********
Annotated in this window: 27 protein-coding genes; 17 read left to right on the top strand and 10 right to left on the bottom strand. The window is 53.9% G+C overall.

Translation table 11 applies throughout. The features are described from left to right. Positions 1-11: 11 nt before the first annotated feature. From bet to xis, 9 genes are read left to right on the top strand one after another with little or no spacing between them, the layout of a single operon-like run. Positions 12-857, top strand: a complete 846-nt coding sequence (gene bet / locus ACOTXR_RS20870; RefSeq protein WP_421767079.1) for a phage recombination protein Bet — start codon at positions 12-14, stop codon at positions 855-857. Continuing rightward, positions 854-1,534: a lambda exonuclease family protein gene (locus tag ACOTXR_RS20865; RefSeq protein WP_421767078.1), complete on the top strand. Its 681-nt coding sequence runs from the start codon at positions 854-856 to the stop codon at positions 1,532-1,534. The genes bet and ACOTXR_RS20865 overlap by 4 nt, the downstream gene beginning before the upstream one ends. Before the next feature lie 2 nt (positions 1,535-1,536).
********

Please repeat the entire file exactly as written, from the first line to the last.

Annotated in this window: 27 protein-coding genes; 17 read left to right on the top strand and 10 right to left on the bottom strand. The window is 53.9% G+C overall.

Translation table 11 applies throughout. The features are described from left to right. Positions 1-11: 11 nt before the first annotated feature. From bet to xis, 9 genes are read left to right on the top strand one after another with little or no spacing between them, the layout of a single operon-like run. Positions 12-857, top strand: a complete 846-nt coding sequence (gene bet / locus ACOTXR_RS20870; RefSeq protein WP_421767079.1) for a phage recombination protein Bet — start codon at positions 12-14, stop codon at positions 855-857. Continuing rightward, positions 854-1,534: a lambda exonuclease family protein gene (locus tag ACOTXR_RS20865; RefSeq protein WP_421767078.1), complete on the top strand. Its 681-nt coding sequence runs from the start codon at positions 854-856 to the stop codon at positions 1,532-1,534. The genes bet and ACOTXR_RS20865 overlap by 4 nt, the downstream gene beginning before the upstream one ends. Before the next feature lie 2 nt (positions 1,535-1,536).